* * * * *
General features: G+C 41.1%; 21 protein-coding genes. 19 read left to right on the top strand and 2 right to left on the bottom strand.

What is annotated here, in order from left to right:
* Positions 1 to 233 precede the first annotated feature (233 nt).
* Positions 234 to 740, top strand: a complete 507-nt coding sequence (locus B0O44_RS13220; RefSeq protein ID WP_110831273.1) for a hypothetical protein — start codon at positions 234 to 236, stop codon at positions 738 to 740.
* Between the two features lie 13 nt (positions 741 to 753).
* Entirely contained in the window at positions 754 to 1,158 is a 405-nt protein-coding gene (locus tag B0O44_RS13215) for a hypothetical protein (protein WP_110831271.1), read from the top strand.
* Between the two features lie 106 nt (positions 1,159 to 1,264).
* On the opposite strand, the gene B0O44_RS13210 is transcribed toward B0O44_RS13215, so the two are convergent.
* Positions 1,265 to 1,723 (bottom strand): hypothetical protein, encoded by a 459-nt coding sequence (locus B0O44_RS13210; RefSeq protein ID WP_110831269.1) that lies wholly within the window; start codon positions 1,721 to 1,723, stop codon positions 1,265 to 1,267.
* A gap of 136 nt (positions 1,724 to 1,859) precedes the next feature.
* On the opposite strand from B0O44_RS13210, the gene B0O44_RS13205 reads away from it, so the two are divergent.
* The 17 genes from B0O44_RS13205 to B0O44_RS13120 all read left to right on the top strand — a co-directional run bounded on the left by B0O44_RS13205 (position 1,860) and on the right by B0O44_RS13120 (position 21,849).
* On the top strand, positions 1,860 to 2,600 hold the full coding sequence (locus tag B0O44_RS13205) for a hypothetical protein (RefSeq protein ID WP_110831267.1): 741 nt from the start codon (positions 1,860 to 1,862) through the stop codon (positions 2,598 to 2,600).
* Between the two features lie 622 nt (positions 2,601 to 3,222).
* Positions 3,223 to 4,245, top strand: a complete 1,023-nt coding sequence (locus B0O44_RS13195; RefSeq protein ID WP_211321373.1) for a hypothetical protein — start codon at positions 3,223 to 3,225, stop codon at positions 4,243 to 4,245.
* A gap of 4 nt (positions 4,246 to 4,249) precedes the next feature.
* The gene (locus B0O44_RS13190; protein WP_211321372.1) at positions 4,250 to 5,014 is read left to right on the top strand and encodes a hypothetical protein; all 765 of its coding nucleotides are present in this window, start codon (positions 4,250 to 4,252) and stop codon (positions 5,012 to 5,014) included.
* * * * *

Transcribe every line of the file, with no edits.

General features: G+C 41.1%; 21 protein-coding genes. 19 read left to right on the top strand and 2 right to left on the bottom strand.

What is annotated here, in order from left to right:
* Positions 1 to 233 precede the first annotated feature (233 nt).
* Positions 234 to 740, top strand: a complete 507-nt coding sequence (locus B0O44_RS13220; RefSeq protein ID WP_110831273.1) for a hypothetical protein — start codon at positions 234 to 236, stop codon at positions 738 to 740.
* Between the two features lie 13 nt (positions 741 to 753).
* Entirely contained in the window at positions 754 to 1,158 is a 405-nt protein-coding gene (locus tag B0O44_RS13215) for a hypothetical protein (protein WP_110831271.1), read from the top strand.
* Between the two features lie 106 nt (positions 1,159 to 1,264).
* On the opposite strand, the gene B0O44_RS13210 is transcribed toward B0O44_RS13215, so the two are convergent.
* Positions 1,265 to 1,723 (bottom strand): hypothetical protein, encoded by a 459-nt coding sequence (locus B0O44_RS13210; RefSeq protein ID WP_110831269.1) that lies wholly within the window; start codon positions 1,721 to 1,723, stop codon positions 1,265 to 1,267.
* A gap of 136 nt (positions 1,724 to 1,859) precedes the next feature.
* On the opposite strand from B0O44_RS13210, the gene B0O44_RS13205 reads away from it, so the two are divergent.
* The 17 genes from B0O44_RS13205 to B0O44_RS13120 all read left to right on the top strand — a co-directional run bounded on the left by B0O44_RS13205 (position 1,860) and on the right by B0O44_RS13120 (position 21,849).
* On the top strand, positions 1,860 to 2,600 hold the full coding sequence (locus tag B0O44_RS13205) for a hypothetical protein (RefSeq protein ID WP_110831267.1): 741 nt from the start codon (positions 1,860 to 1,862) through the stop codon (positions 2,598 to 2,600).
* Between the two features lie 622 nt (positions 2,601 to 3,222).
* Positions 3,223 to 4,245, top strand: a complete 1,023-nt coding sequence (locus B0O44_RS13195; RefSeq protein ID WP_211321373.1) for a hypothetical protein — start codon at positions 3,223 to 3,225, stop codon at positions 4,243 to 4,245.
* A gap of 4 nt (positions 4,246 to 4,249) precedes the next feature.
* The gene (locus B0O44_RS13190; protein WP_211321372.1) at positions 4,250 to 5,014 is read left to right on the top strand and encodes a hypothetical protein; all 765 of its coding nucleotides are present in this window, start codon (positions 4,250 to 4,252) and stop codon (positions 5,012 to 5,014) included.